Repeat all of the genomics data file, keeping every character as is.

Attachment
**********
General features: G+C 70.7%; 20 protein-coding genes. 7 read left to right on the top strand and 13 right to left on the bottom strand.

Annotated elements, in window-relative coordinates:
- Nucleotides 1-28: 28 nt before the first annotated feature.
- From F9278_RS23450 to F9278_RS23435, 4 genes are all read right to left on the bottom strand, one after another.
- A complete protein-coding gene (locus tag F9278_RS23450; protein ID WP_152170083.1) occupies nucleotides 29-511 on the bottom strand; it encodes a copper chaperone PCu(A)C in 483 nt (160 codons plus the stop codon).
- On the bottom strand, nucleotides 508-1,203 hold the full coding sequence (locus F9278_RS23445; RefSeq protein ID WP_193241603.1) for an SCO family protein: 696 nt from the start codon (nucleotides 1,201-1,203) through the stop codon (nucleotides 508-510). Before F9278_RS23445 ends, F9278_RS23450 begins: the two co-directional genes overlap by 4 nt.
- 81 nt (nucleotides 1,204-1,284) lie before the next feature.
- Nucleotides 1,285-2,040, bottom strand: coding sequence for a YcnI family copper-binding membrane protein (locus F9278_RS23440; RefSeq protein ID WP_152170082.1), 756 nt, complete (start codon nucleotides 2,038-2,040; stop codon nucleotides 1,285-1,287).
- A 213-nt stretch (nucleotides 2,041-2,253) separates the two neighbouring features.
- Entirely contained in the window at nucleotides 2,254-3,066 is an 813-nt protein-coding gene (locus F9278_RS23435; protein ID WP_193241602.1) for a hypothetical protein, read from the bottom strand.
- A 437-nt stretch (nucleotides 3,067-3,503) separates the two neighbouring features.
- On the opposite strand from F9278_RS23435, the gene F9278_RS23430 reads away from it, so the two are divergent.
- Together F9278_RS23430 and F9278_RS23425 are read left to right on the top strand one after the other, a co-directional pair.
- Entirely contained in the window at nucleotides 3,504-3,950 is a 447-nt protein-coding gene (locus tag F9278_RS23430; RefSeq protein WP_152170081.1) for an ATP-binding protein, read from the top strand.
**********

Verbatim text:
General features: G+C 70.7%; 20 protein-coding genes. 7 read left to right on the top strand and 13 right to left on the bottom strand.

Annotated elements, in window-relative coordinates:
- Nucleotides 1-28: 28 nt before the first annotated feature.
- From F9278_RS23450 to F9278_RS23435, 4 genes are all read right to left on the bottom strand, one after another.
- A complete protein-coding gene (locus tag F9278_RS23450; protein ID WP_152170083.1) occupies nucleotides 29-511 on the bottom strand; it encodes a copper chaperone PCu(A)C in 483 nt (160 codons plus the stop codon).
- On the bottom strand, nucleotides 508-1,203 hold the full coding sequence (locus F9278_RS23445; RefSeq protein ID WP_193241603.1) for an SCO family protein: 696 nt from the start codon (nucleotides 1,201-1,203) through the stop codon (nucleotides 508-510). Before F9278_RS23445 ends, F9278_RS23450 begins: the two co-directional genes overlap by 4 nt.
- 81 nt (nucleotides 1,204-1,284) lie before the next feature.
- Nucleotides 1,285-2,040, bottom strand: coding sequence for a YcnI family copper-binding membrane protein (locus F9278_RS23440; RefSeq protein ID WP_152170082.1), 756 nt, complete (start codon nucleotides 2,038-2,040; stop codon nucleotides 1,285-1,287).
- A 213-nt stretch (nucleotides 2,041-2,253) separates the two neighbouring features.
- Entirely contained in the window at nucleotides 2,254-3,066 is an 813-nt protein-coding gene (locus F9278_RS23435; protein ID WP_193241602.1) for a hypothetical protein, read from the bottom strand.
- A 437-nt stretch (nucleotides 3,067-3,503) separates the two neighbouring features.
- On the opposite strand from F9278_RS23435, the gene F9278_RS23430 reads away from it, so the two are divergent.
- Together F9278_RS23430 and F9278_RS23425 are read left to right on the top strand one after the other, a co-directional pair.
- Entirely contained in the window at nucleotides 3,504-3,950 is a 447-nt protein-coding gene (locus tag F9278_RS23430; RefSeq protein WP_152170081.1) for an ATP-binding protein, read from the top strand.